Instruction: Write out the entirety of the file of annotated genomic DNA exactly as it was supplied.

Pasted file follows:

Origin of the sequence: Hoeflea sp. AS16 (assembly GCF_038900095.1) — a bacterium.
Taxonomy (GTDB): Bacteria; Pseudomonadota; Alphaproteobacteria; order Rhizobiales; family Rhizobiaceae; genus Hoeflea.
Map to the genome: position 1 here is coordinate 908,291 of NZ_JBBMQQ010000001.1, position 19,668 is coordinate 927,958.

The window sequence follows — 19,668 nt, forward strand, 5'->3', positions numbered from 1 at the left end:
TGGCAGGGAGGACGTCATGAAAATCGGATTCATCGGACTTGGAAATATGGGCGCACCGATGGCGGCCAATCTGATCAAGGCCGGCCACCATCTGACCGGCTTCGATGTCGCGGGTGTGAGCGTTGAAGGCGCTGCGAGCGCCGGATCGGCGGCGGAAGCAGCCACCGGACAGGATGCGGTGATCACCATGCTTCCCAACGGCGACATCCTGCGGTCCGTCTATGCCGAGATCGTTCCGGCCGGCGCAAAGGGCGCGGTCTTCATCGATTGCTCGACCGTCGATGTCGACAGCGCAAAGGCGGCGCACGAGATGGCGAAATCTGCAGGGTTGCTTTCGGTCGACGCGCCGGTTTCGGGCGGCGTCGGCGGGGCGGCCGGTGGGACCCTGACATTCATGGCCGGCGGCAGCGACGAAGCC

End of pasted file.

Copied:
Origin of the sequence: Hoeflea sp. AS16 (assembly GCF_038900095.1) — a bacterium.
Taxonomy (GTDB): Bacteria; Pseudomonadota; Alphaproteobacteria; order Rhizobiales; family Rhizobiaceae; genus Hoeflea.
Map to the genome: position 1 here is coordinate 908,291 of NZ_JBBMQQ010000001.1, position 19,668 is coordinate 927,958.

The window sequence follows — 19,668 nt, forward strand, 5'->3', positions numbered from 1 at the left end:
TGGCAGGGAGGACGTCATGAAAATCGGATTCATCGGACTTGGAAATATGGGCGCACCGATGGCGGCCAATCTGATCAAGGCCGGCCACCATCTGACCGGCTTCGATGTCGCGGGTGTGAGCGTTGAAGGCGCTGCGAGCGCCGGATCGGCGGCGGAAGCAGCCACCGGACAGGATGCGGTGATCACCATGCTTCCCAACGGCGACATCCTGCGGTCCGTCTATGCCGAGATCGTTCCGGCCGGCGCAAAGGGCGCGGTCTTCATCGATTGCTCGACCGTCGATGTCGACAGCGCAAAGGCGGCGCACGAGATGGCGAAATCTGCAGGGTTGCTTTCGGTCGACGCGCCGGTTTCGGGCGGCGTCGGCGGGGCGGCCGGTGGGACCCTGACATTCATGGCCGGCGGCAGCGACGAAGCC